paper trail

Reporter barred from Mike Pence rally; IBT Media fails to pay employees

Stephen Elliott. Photo: Larry D. Moore

Washington Post reporter Jose A. DelReal was denied entry to a Mike Pence rally in Wisconsin, even after he had stored his cellphone and laptop in his car at the request of security. Erik Wemple has a round-up of the many troubling aspects of Trump’s adversarial relationship with the press. Observer writer Lincoln Mitchell is the latest employee to resign from the newspaper owned by Trump’s son-in-law. Trump held an AMA (ask me anything) on Reddit Wednesday night which did not actually allow anyone to ask him “anything.” The AMA was held in a pro-Trump subreddit and moderated by the candidate’s supporters. According to The Daily Beast, who attempted to ask why Trump has yet to release his tax returns, “The result was a production so tightly controlled you’d think Trump was running for president of North Korea.”

A Florida appeals court has granted a temporary stay that prevents Hulk Hogan from collecting the $140 million he was awarded earlier this year in his invasion-of-privacy lawsuit against Gawker Media.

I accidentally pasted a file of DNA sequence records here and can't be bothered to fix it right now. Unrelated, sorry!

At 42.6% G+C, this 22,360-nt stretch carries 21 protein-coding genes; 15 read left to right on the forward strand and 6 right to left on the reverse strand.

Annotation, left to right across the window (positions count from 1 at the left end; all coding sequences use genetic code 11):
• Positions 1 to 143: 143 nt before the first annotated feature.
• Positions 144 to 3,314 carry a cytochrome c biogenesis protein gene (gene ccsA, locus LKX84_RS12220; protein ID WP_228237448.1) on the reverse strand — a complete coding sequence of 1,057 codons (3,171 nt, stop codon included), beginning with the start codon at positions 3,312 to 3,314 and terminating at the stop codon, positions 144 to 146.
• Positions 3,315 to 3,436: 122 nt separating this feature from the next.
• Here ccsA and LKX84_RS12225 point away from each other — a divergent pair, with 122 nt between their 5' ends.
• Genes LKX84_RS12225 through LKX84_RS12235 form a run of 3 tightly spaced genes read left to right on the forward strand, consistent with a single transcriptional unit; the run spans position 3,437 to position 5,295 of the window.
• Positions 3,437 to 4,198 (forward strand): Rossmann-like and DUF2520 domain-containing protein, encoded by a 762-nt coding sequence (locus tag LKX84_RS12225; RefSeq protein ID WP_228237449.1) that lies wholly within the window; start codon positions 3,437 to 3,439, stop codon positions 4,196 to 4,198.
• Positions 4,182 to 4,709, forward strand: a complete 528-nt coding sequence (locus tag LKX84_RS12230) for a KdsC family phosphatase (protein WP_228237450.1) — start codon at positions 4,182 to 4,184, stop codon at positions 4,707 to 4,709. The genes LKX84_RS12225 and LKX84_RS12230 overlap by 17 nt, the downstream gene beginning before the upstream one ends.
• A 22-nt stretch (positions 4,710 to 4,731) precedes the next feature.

IBT Media, which went from a clickbait website to respected news source to floundering digital publication in just under a decade, is now being called out by former employees for failure to pay freelancers or offer severance to laid-off workers. Former employees are voicing their indignation with the hashtag “#IBTWTF.” One employee pointed out that the company, which has yet to comment, had enough money to donate $1.3 million to a controversial evangelical university, but not enough to pay their workers.

LA Weekly profiles Stephen Elliott, the author of The Adderall Diaries, who has started his own film festival. The Rumpus Lo-Fi Los Angeles Film Festival, which begins on July 30, will feature Elliott’s own movie, After Adderall, a reflection on the author’s alienating experience of having his book optioned by James Franco, as well as three other films and two panel discussions: "How to Film Festival" and "Life Into Art, When Books Become Movies."

Deborah Shapiro, the author of the new novel The Sun in Your Eyes, writes about novels that describe fictional artworks—“works of art within works of art”—by authors such as Robert Stone, Rachel Kushner, and Dawn Powell.

Decide which faction of writers you’d like to join in the “pantsing vs. planning” debate and learn “How to Write a Novel.” Then, learn how to clear out space on your bookshelf for all your masterpieces.